Tomorrow is T-TAC (Third Time’s a Charmer)’s first birthday. I didn’t forget the birthday, but somehow (maybe because because I’ve given both TWCN and Smiley-Guy my most favourite kid-things for Christmases and birthdays for the last five years already) I forgot that it might behoove us to get him a present–until my Paul said, “What are we getting him?” and I realised that I had no idea, but I knew we hadn’t given him any books yet–which is quite unlike me.
This question instigated a flurry of emails between us and TheBro and Sister-in-Lu, and at one point Dr Seuss’ Green Eggs and Ham came up in the discussion. (Paul brought it up, but it happens to be a particularly a propos book for me.) The BroFam already has that book, but my Paul decided to make an MP3 recording of himself reading it, so that maybe sometimes the kids could listen to him reading it to them even though we’re geographically so far away from each other. (There is a history of this kind of activity in my family, which I will describe some Memory Monday or other.) He emailed the MP3 to TheBro, and to Sister-in-Lu, and to me.
I was eating my lunch in my office at work, with Oscar staring longingly at me while I did so, when the MP3 arrived, and because it was lunchtime, I played it.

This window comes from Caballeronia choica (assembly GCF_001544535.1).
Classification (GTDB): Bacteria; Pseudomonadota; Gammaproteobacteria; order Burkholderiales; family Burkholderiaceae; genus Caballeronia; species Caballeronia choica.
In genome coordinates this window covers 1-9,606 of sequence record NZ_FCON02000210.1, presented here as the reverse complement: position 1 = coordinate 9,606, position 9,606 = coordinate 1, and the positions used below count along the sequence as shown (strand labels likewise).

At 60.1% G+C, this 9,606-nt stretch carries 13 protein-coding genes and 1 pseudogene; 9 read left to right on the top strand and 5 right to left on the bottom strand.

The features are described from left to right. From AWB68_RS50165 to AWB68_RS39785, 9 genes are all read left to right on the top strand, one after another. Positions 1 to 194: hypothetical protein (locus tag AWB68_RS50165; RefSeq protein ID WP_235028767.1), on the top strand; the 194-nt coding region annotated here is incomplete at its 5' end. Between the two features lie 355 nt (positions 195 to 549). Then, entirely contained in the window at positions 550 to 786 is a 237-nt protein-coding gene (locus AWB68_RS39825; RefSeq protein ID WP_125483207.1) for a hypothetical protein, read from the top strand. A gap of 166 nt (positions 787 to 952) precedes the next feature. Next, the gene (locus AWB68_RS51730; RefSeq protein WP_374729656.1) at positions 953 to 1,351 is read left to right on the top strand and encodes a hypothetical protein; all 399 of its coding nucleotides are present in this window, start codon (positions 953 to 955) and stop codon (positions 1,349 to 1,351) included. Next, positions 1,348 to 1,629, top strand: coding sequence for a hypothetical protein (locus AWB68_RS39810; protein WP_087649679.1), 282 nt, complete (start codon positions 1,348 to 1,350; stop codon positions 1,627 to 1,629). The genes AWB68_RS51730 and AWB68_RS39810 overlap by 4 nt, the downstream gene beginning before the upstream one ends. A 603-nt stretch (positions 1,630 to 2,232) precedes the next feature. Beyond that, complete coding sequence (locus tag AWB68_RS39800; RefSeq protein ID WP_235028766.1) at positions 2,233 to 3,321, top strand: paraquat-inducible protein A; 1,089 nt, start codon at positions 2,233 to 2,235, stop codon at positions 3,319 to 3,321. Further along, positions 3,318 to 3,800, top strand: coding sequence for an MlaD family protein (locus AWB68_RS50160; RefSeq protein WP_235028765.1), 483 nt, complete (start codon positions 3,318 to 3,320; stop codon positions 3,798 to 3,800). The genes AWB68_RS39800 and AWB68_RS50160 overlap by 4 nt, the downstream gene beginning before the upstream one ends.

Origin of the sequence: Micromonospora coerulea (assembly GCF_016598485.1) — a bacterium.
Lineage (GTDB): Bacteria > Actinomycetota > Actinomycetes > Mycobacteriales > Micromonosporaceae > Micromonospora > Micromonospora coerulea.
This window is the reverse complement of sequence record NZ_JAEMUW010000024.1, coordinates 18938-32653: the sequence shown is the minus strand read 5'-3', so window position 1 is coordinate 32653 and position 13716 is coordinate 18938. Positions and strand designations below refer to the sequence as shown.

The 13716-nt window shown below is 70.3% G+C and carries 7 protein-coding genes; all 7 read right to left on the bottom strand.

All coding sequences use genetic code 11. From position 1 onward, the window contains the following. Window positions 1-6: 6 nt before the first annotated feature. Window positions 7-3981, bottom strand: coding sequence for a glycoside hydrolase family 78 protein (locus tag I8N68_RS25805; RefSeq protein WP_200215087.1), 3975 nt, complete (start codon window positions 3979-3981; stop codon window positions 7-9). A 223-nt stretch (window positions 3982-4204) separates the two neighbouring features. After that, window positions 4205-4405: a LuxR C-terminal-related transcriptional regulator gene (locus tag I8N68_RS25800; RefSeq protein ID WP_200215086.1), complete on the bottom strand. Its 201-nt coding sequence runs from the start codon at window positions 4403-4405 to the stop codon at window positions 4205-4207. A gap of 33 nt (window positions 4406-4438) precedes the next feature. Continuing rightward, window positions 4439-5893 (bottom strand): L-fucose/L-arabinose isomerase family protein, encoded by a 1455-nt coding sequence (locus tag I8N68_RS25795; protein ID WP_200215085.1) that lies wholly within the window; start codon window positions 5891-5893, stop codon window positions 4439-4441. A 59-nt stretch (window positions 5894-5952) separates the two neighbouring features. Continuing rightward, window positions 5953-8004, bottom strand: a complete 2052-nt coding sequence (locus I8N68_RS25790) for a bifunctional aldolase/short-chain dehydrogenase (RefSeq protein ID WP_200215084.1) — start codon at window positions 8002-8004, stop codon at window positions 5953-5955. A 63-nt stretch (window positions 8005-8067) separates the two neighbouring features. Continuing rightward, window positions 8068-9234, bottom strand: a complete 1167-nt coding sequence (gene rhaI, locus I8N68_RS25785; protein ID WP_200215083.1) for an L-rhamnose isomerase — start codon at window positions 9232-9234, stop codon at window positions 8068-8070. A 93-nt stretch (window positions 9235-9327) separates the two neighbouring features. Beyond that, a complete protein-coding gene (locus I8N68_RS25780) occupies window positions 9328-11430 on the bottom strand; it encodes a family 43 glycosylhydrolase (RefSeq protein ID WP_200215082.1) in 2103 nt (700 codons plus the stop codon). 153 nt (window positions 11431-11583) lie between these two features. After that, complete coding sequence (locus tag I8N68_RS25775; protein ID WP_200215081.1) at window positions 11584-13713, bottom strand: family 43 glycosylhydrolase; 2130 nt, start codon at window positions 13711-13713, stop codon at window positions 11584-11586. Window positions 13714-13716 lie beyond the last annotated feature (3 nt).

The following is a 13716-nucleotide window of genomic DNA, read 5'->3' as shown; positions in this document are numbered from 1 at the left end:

About at the point where Sam-I-Am is asking the unnamed irritated protagonist if he would like green eggs and ham in a box or with a fox, Shemp, at home in the background of the recording, shook himself and his collar jingled. Oscar sat right up.
I don’t know how one dog can tell another dog’s collar jingle, but I guess it’s possible, because Oscar, shy guy that he is, was definitely more engaged than, say, when RevCD brings her dog into the office. It seemed like identifying Shemp helped him realise the voice he was hearing was my Paul’s, as well. So Oscar continued head up, ears cocked, for the rest of the story until just before the denouement, when Shemp shook himself again. At that, Oscar leapt off the office couch and began trotting back and forth, back and forth between the door and the desk, whimpering and whining. Then he lay by the armchairs and stared wistfully into the middle distance, as if he could make Shemp materialise by so doing.
My Paul and I had a two-minute emergency Skype session so Oscar could see him and Shemp on the computer, but all that did was make both dogs run to their respective doors in hopes that the other one would run through it. It took about another hour for Oscar to jump back up on the couch and curl up as he normally does.
They say most dogs have the equivalent IQ of a human toddler. T-TAC’s not even a toddler yet, and he doesn’t really know Uncle Paul or Auntie Jenn that well yet, but I’m pretty sure he has a better chance of figuring the recorded story out than Oscar ever would.